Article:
From IBM caterpillar to Lenovo butterfly?

Lenovo's UK managing director Gareth Hansford discusses the company's plans for Linux on the desktop and Chinese management tactics

Lenovo's acquisition of IBM's desktop division for £920m last December may not have been the most expensive deal in the history of IT buy-outs but it caused political waves unprecedented in the technology industry.

Selling a key chunk of one of America's oldest tech firms to the Chinese had US senators crying foul and trying to block the sale for fear that the world's policeman may lose some of its technical advantage.

But despite the protests, the deal was approved by regulators in May. Based on both companies' 2003 sales figures, the joint venture will have an annual sales volume of 11.9 million units and revenue of $12bn (£6.8bn), increasing Lenovo's current PC business fourfold.

That's the theory anyway. The reality is Lenovo faces a tough transition period to integrate IBM's international heavy-weight enterprise-focussed business with Lenovo's Chinese consumer brands. Rather than concentrating on one sector, Lenovo is hoping to provide the complete range of PCs from low-value consumer machines to high-spec business equipment.

ZDNet UK met with Lenovo's UK managing director Gareth Hansford to discuss plans for taking on HP and Dell, and hear about the new technology that will drive the PC market for the next six months.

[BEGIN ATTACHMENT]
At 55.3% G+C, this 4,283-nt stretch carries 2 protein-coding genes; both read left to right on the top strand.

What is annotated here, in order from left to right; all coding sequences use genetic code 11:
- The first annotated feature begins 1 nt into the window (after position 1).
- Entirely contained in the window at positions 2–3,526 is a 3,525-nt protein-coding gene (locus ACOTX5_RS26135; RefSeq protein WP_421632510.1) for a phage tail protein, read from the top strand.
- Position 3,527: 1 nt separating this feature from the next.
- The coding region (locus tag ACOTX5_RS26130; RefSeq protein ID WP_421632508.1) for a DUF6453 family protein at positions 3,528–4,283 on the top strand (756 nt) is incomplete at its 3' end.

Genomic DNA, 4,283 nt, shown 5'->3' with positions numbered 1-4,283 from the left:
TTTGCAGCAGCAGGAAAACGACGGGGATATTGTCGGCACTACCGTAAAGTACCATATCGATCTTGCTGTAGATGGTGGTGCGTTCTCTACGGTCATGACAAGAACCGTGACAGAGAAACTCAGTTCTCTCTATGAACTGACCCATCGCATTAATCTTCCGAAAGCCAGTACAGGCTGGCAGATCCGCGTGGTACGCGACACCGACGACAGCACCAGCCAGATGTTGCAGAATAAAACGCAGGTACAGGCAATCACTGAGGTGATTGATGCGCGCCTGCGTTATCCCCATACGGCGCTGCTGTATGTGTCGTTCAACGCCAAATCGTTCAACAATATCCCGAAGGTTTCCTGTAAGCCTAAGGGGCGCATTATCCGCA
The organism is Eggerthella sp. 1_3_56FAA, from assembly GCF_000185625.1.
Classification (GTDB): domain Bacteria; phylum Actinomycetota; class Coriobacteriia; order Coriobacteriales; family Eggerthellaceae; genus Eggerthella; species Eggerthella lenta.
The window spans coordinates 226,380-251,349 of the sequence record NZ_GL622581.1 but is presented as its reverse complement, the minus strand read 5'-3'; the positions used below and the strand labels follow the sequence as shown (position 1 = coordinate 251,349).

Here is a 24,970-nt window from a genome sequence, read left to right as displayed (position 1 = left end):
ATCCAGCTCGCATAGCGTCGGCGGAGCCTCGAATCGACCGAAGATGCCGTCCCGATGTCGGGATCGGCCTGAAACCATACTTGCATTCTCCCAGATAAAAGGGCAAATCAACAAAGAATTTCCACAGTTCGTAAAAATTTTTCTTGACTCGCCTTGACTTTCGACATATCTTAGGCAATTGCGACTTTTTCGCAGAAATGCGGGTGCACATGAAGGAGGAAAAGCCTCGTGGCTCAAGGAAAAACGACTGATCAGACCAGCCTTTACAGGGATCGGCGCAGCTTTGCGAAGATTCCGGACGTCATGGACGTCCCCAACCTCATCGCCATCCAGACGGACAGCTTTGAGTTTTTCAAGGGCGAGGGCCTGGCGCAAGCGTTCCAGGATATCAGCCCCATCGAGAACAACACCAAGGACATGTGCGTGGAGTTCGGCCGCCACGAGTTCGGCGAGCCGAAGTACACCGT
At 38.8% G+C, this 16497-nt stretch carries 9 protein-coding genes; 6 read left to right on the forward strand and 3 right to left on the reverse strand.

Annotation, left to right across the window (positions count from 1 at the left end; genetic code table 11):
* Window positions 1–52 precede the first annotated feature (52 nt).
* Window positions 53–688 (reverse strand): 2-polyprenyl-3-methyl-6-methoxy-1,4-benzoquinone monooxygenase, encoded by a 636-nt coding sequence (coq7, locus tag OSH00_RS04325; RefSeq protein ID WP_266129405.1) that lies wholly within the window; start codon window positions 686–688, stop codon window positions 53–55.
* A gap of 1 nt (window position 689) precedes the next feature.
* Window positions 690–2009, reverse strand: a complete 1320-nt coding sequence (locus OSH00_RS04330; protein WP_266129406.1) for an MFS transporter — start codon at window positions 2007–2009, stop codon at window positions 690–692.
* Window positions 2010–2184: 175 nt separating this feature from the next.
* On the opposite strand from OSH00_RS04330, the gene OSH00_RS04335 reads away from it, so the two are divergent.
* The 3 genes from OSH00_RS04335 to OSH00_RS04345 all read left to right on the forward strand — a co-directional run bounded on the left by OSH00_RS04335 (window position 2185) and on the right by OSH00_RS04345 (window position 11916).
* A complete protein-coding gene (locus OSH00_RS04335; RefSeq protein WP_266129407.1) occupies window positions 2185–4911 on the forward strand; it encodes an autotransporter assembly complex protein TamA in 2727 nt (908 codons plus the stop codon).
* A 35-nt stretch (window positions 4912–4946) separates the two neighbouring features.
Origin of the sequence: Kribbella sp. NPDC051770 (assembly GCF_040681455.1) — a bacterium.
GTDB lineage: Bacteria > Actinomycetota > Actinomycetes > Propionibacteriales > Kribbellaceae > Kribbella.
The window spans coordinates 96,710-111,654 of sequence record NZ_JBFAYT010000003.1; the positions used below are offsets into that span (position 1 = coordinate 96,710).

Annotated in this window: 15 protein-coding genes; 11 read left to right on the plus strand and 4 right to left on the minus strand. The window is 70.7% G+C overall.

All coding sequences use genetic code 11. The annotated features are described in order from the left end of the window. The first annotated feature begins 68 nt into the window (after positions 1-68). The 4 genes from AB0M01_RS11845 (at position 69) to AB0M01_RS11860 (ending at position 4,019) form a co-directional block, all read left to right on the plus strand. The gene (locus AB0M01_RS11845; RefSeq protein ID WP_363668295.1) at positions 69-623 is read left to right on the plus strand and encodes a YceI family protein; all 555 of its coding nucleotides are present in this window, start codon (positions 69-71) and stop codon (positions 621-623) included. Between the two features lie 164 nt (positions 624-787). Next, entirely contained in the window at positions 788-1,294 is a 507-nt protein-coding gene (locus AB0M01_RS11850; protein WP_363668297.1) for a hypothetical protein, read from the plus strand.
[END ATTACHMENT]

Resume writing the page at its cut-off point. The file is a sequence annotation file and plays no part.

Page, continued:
Interview highlights:

On moving away from just selling to businesses:

"There is a low-end notebook market that we just don't compete in today with our Think products — with our Lenovo products we expect to be able to do that from the beginning of next year."

On the X41 Tablet PC:

"You might say that we are a little late getting to the market with a tablet but when we did it we brought out something that is the thinnest, lightest, has the longest battery life – the most highly rated tablet in the market."

On Linux:

"We do work with some of our larger enterprise customers with Linux and in those cases we do offer it preloaded to them."

On whether the release of Windows Vista will lead to more evaluation of Linux:

"Every time you give people a change point like that then they will probably take the opportunity to consider their options, and Linux could come out as strong contender in that case."

Moving from US to Chinese management:

"They have a very considered, long term strategic view for the company; they made decisions within the company with the aim of becoming a global organisation."

How has the transition from IBM to Lenovo been in the last few months?